Friday, March 08, 2013

Official argues for broad, larger definition of 'rural'

The Department of Agriculture needs a simpler, consistent definition of "rural" for Rural Development programs, writes Doug O'Brien, deputy undersecretary for those programs, writes in the Daily Yonder.

O'Brien, right, notes that Congress suggested in the 2008 Farm Bill that USDA's definitions "deserved a second look," and that a recent article by the University of Kentucky's Aleta Botts in the Yonder and The Rural Blog said one definition might not work best for various Rural Development programs. "such as business development, infrastructure improvements, and community facilities. . . . We take this point, and also recognize that there is a trade-off between tailoring the definition to each program and having over-all consistent definition that is easier for people to understand."

Skeptics of a single definition fear that it will make more communities eligible for Rural Development help, making it harder for smaller communities to compete. Botts said expanding USDA's current system of adding "priority points" to make sure small places aren't shortchanged would actually help larger ones, which could more easily respond to the newly defined priorities.

O'Brien says the evidence shows that the current system of priority points "works well to ensure the largest areas within this category do not dominate," and cites examples. He argues that a new, overall population limit of 50,000 would spur collaboration among rural communities, and says USDA is not seeing a reluctance by larger towns to work with small ones.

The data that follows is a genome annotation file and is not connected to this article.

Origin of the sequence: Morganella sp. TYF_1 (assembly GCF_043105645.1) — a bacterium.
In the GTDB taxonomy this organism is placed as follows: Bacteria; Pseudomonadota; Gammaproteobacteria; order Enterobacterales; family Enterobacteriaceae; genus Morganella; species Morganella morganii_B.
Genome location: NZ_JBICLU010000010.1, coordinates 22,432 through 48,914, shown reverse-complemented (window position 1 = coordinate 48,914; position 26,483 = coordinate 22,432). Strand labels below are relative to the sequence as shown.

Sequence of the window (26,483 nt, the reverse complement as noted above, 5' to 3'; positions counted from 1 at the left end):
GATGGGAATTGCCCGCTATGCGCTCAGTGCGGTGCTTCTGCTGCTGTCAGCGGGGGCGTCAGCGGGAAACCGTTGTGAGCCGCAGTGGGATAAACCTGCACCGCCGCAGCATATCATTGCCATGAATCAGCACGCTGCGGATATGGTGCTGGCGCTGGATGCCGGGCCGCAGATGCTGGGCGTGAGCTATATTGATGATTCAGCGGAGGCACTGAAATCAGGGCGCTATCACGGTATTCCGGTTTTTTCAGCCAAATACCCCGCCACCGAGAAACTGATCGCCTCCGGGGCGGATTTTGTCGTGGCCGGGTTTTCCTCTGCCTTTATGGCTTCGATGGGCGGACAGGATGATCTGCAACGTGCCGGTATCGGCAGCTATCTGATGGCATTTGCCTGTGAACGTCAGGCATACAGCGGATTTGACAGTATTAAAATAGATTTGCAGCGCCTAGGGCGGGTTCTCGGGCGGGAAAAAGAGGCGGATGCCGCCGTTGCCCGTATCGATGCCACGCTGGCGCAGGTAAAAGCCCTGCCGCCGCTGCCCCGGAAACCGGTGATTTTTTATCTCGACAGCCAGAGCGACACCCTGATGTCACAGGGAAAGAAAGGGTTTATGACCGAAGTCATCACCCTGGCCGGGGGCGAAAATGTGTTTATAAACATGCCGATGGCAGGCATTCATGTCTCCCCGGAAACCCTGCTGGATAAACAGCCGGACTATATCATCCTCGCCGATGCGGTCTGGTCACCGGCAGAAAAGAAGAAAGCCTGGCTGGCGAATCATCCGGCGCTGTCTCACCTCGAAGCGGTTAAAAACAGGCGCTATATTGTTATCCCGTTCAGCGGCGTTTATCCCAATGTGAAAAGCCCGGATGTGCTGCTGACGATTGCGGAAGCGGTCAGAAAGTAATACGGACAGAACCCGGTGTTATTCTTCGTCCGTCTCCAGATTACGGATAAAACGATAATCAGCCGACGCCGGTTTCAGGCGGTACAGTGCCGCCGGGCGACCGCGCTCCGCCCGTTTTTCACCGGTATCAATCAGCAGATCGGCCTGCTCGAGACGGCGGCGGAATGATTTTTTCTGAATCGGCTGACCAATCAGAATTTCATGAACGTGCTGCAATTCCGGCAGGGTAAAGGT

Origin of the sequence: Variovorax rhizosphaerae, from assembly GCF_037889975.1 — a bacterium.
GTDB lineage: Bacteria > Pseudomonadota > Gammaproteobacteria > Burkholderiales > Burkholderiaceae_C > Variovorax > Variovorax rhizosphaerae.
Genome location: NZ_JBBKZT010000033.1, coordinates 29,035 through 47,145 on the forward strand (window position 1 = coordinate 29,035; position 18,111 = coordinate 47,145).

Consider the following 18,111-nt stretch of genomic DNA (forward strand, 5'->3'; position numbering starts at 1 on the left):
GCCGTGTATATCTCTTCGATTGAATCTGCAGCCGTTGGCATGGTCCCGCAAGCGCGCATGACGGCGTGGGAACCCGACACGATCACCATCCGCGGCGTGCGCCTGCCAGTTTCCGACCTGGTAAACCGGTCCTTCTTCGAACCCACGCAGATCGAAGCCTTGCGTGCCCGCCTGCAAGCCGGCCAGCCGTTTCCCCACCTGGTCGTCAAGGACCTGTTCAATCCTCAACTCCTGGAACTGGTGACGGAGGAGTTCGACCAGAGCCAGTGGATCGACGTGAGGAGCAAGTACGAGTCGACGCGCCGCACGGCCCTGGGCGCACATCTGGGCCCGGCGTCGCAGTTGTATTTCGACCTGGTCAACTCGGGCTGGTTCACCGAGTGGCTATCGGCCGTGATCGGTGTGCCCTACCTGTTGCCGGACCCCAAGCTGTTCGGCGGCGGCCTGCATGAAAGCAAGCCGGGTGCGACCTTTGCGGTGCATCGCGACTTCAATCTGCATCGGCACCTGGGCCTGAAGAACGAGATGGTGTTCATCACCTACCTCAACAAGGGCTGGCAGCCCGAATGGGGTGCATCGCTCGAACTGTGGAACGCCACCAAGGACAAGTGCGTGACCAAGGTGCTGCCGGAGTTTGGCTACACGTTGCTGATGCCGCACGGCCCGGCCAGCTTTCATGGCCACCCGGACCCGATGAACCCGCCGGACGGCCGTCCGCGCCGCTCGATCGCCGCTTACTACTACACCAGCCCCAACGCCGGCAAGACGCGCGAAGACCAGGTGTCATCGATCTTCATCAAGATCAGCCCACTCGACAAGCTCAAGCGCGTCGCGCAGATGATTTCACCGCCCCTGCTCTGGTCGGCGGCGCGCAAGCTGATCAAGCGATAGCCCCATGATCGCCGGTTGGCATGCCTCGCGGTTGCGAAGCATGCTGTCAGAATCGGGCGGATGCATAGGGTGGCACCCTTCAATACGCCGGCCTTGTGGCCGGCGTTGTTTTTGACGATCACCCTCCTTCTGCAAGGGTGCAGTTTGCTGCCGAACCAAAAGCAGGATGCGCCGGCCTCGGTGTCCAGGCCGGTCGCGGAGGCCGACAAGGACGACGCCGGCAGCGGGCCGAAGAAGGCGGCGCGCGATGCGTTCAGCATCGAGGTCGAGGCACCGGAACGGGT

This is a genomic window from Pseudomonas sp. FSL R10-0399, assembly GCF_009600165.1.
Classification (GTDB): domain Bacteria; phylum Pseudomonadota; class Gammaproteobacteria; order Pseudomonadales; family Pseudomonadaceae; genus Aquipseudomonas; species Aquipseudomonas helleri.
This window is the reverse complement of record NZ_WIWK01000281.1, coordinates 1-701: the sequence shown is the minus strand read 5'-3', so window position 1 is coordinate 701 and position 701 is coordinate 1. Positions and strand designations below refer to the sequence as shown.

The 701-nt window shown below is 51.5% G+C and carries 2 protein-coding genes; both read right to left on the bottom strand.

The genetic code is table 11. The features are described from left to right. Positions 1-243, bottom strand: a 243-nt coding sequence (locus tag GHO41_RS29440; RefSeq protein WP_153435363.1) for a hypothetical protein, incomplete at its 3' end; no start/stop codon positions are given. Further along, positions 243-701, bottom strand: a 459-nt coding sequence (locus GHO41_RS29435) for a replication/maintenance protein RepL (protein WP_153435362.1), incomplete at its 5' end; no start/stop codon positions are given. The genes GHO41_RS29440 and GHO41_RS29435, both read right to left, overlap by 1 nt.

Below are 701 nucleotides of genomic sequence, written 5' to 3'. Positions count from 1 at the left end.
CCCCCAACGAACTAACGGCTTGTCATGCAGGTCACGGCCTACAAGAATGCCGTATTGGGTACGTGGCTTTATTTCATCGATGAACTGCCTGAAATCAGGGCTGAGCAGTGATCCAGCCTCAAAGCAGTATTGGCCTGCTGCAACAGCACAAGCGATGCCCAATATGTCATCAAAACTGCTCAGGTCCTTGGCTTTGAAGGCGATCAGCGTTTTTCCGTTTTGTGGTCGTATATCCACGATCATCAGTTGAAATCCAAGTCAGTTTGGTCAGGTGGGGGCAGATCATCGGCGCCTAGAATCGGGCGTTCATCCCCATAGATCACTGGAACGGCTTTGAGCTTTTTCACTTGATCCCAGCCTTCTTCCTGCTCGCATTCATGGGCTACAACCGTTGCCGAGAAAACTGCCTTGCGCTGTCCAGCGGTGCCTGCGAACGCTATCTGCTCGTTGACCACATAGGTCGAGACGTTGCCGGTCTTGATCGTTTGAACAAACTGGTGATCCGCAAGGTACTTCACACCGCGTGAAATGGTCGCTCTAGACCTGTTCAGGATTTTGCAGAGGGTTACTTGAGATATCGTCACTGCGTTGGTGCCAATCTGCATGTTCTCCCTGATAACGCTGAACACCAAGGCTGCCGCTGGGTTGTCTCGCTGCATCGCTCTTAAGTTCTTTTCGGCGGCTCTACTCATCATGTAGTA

"The different definitions cause confusion for our stakeholders and sometimes cause communities to walk away from possible deals because either the definitions cause roadblocks or they are not interested in contorting the different projects in such a way that may meet the letter of the rural definition," O'Brien writes. He says the existence of 12 different definitions "is not necessarily an indication of fine-tailoring but rather reflects over half a century of legislation on rural programs and the different interests in front of Congress at the time the definition was created for a particular program." (Read more)

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